1. Higher interest rates have a direct impact on the expected performance and cash flows of heavily indebted economies. According to Guzmán (2018), the misconception lies in treating liquidity and solvency as separate concepts. If there was a strong perception of debts being sustainable, illiquidity would not be a concern.
  2. Prices of agricultural commodities continue to fluctuate erratically. Russia’s dominant position in the nitrates market for fertilizers remains one of the main factors driving cost increases. Countries with a strong agricultural sector, such as Brazil and Argentina, have to pay a high price to find alternative ways of securing fertilizers due to Russia’s dominance in this market.
  3. According to Sevares (2023), China’s attempt to challenge the global dominance of the USD by promoting the international use of the RMB is unlikely to succeed. Nonetheless, it is probable that a multipolar world with several major currencies will emerge, where the dollar will continue to be the primary currency with RMB playing a subordinate role. The reason for this is that the use of emerging market currencies in international trade is on the rise, leading to a diversification of currencies.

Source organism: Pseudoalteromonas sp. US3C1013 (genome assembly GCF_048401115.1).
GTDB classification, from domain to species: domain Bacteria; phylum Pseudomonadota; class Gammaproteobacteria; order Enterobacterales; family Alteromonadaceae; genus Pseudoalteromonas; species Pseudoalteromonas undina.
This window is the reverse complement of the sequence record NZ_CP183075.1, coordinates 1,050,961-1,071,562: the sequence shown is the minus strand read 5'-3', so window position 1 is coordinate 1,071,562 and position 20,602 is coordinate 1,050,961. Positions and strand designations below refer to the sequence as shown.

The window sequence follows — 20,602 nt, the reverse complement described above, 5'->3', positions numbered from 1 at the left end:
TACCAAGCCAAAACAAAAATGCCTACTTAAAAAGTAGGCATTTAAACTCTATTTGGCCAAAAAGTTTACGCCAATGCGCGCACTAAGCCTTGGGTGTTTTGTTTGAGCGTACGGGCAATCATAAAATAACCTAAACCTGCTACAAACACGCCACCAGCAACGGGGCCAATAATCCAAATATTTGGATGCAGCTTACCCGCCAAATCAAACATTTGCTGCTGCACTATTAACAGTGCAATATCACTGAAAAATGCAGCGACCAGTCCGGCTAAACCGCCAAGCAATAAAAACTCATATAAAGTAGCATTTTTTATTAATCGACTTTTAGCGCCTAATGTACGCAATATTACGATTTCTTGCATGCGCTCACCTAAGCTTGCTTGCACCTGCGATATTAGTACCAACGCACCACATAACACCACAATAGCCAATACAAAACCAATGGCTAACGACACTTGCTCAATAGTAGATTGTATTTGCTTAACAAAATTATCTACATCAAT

This analysis begins by explaining the concept that the global economy is a complex adaptive system that experiences continuous shocks and evolves in response. It achieves this by questioning the resilience of the economic system and its ability to adapt to a dynamic environment. The system’s performance arises from countless interactions, reactions, and decisions. Based on our current understanding, when enquired about the system’s status or its future behavior, the most accurate response would be, ‘It depends.’ What is important is providing a precise response to the most likely reply: ‘What does it depend on? ‘ Establishing causation in this type of system is a challenging task. Therefore, as done above, in some cases the best practice is to isolate facts, describe them, and reason about how they fit into the system and their role. In this section, points 1, 2, and 3 attempt to do so.

Esteban Javier Leguizamón

Bibliographic references

Economic Commission for Latin America and the Caribbean (ECLAC), 2022. Economic survey of Latin America and the Caribbean.